6. Your batch product and control record, for each batch of drug product, fail to include complete information relating to the production and control of each batch [21 CFR § 211.188]. For example, you do not document each significant step in the manufacturing, processing, packing, or holding of the batch. In addition, records do not consistently identify the persons performing or checking each significant step in the operation.
7. Your firm does not have, for each batch of drug product, appropriate laboratory determination of satisfactory conformance to final specifications for the drug product, including the identity and strength of each active ingredient, prior to release [21 CFR § 211.165(a)]. For example, you do not test drug products for the identity or strength of each active ingredient prior to release. In addition, you do not routinely test your products for microbial contamination. Your firm only conducts visual examination of the drug products and limited testing for pH and mold.
The issues and violations cited in this letter are not intended to be an all-inclusive statement of violations that exist in connection with your product. You are responsible for investigating and determining the causes of the violations identified above and for preventing their recurrence or the occurrence of other violations. It is your responsibility to assure that your firm complies with all requirements of federal law and FDA regulations. A description of the new drug approval process can be found on FDA's internet website at http://www.fda.gov/cder/regulatory/applications/default.htm. Any questions you may have regarding this process should be directed to the Food and Drug Administration, Division of Drug Information (HFD-240), Center for Drug Evaluation and Research, 10903 New Hampshire Avenue, Silver Spring, Maryland 20993-0002.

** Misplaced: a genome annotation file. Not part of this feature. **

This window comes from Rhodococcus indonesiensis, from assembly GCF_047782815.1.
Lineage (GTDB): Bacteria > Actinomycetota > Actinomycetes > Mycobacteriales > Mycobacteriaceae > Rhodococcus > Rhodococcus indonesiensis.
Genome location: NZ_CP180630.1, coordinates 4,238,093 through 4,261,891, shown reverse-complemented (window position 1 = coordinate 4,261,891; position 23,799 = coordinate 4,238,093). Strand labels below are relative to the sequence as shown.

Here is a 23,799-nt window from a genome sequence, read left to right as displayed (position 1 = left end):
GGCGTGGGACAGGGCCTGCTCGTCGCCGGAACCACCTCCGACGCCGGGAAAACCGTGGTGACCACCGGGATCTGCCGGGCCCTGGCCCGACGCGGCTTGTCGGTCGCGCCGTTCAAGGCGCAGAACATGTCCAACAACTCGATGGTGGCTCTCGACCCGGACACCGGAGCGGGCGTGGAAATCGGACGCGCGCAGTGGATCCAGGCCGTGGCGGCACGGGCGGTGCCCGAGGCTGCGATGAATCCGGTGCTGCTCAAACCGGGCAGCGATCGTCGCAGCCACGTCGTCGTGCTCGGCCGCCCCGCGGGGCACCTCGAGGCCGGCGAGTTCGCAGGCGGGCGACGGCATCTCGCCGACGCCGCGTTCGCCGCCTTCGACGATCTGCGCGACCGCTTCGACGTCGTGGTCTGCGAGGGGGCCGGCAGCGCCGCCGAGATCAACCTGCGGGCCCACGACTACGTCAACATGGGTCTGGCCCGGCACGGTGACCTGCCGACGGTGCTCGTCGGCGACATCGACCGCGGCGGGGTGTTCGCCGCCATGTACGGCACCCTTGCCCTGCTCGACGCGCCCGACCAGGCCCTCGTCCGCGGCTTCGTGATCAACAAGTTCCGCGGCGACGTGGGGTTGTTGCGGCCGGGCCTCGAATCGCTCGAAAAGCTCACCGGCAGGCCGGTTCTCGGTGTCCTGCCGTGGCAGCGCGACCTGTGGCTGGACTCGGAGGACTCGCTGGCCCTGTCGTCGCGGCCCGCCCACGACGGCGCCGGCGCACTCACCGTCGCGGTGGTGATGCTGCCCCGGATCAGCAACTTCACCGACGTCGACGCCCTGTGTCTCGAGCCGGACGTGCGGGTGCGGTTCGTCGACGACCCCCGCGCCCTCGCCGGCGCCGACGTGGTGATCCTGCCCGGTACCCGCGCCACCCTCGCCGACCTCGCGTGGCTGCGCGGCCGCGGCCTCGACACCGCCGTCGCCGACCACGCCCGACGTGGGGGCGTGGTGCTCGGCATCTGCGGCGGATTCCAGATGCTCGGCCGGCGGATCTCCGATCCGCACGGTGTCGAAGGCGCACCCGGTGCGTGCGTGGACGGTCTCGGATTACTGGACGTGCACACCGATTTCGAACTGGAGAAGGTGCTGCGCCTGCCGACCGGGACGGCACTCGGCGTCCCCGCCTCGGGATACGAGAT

You should take prompt action to correct the violations cited in this letter. Failure to promptly correct these violations may result in legal action without further notice, including, without limitation, seizure, and injunction. Other federal agencies may take this Warning Letter into account when considering the awarding of contracts.
Within fifteen working days of receipt of this letter, please notify this office in writing of the specific steps that you have taken to correct violations. Include an explanation of each step being taken to prevent the recurrence of violations, as well as copies of related documentation. If you cannot complete corrective action within fifteen working days, state the reason for the delay and the time within which you will complete the correction. Furthermore, please advise this office what actions you will take to address product that you have already distributed.
Additionally, if another firm manufactures the product identified above, your reply should include the name and address of the manufacturer. If the firm from which you receive the products is not the manufacturer, please include the name of your supplier in addition to the manufacturer. Address your reply to the U.S. Food and Drug Administration, Cincinnati District Office.
Teresa C. Thompson